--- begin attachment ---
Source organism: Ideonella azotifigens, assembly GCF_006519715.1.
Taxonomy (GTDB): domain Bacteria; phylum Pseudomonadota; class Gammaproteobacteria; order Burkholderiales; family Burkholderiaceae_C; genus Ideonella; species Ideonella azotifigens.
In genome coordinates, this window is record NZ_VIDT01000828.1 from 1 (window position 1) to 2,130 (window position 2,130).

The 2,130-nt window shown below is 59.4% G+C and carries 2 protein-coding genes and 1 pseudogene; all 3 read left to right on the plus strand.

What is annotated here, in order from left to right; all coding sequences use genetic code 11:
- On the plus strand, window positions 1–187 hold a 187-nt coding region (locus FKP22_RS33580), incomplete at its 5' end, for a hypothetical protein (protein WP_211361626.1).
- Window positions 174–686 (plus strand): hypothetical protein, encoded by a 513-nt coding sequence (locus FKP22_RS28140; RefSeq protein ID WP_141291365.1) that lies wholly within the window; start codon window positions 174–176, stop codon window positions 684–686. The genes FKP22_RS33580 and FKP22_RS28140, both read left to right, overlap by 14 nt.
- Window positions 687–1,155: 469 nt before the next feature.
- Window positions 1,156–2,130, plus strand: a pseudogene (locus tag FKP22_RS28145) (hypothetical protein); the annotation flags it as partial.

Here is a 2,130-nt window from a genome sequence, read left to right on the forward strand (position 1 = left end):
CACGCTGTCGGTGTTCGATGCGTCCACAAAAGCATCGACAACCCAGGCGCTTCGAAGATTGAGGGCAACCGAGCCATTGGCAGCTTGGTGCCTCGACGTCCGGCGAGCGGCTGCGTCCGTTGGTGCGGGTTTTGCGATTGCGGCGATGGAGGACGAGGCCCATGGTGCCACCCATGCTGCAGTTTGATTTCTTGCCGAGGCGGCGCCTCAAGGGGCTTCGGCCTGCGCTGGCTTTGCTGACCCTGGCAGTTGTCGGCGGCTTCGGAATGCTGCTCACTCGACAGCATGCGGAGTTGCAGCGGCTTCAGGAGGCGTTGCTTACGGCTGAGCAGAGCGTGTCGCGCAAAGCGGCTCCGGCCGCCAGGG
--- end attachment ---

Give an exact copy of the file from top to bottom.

Source organism: Ideonella azotifigens, assembly GCF_006519715.1.
Taxonomy (GTDB): domain Bacteria; phylum Pseudomonadota; class Gammaproteobacteria; order Burkholderiales; family Burkholderiaceae_C; genus Ideonella; species Ideonella azotifigens.
In genome coordinates, this window is record NZ_VIDT01000828.1 from 1 (window position 1) to 2,130 (window position 2,130).

The 2,130-nt window shown below is 59.4% G+C and carries 2 protein-coding genes and 1 pseudogene; all 3 read left to right on the plus strand.

What is annotated here, in order from left to right; all coding sequences use genetic code 11:
- On the plus strand, window positions 1–187 hold a 187-nt coding region (locus FKP22_RS33580), incomplete at its 5' end, for a hypothetical protein (protein WP_211361626.1).
- Window positions 174–686 (plus strand): hypothetical protein, encoded by a 513-nt coding sequence (locus FKP22_RS28140; RefSeq protein ID WP_141291365.1) that lies wholly within the window; start codon window positions 174–176, stop codon window positions 684–686. The genes FKP22_RS33580 and FKP22_RS28140, both read left to right, overlap by 14 nt.
- Window positions 687–1,155: 469 nt before the next feature.
- Window positions 1,156–2,130, plus strand: a pseudogene (locus tag FKP22_RS28145) (hypothetical protein); the annotation flags it as partial.

Here is a 2,130-nt window from a genome sequence, read left to right on the forward strand (position 1 = left end):
CACGCTGTCGGTGTTCGATGCGTCCACAAAAGCATCGACAACCCAGGCGCTTCGAAGATTGAGGGCAACCGAGCCATTGGCAGCTTGGTGCCTCGACGTCCGGCGAGCGGCTGCGTCCGTTGGTGCGGGTTTTGCGATTGCGGCGATGGAGGACGAGGCCCATGGTGCCACCCATGCTGCAGTTTGATTTCTTGCCGAGGCGGCGCCTCAAGGGGCTTCGGCCTGCGCTGGCTTTGCTGACCCTGGCAGTTGTCGGCGGCTTCGGAATGCTGCTCACTCGACAGCATGCGGAGTTGCAGCGGCTTCAGGAGGCGTTGCTTACGGCTGAGCAGAGCGTGTCGCGCAAAGCGGCTCCGGCCGCCAGGG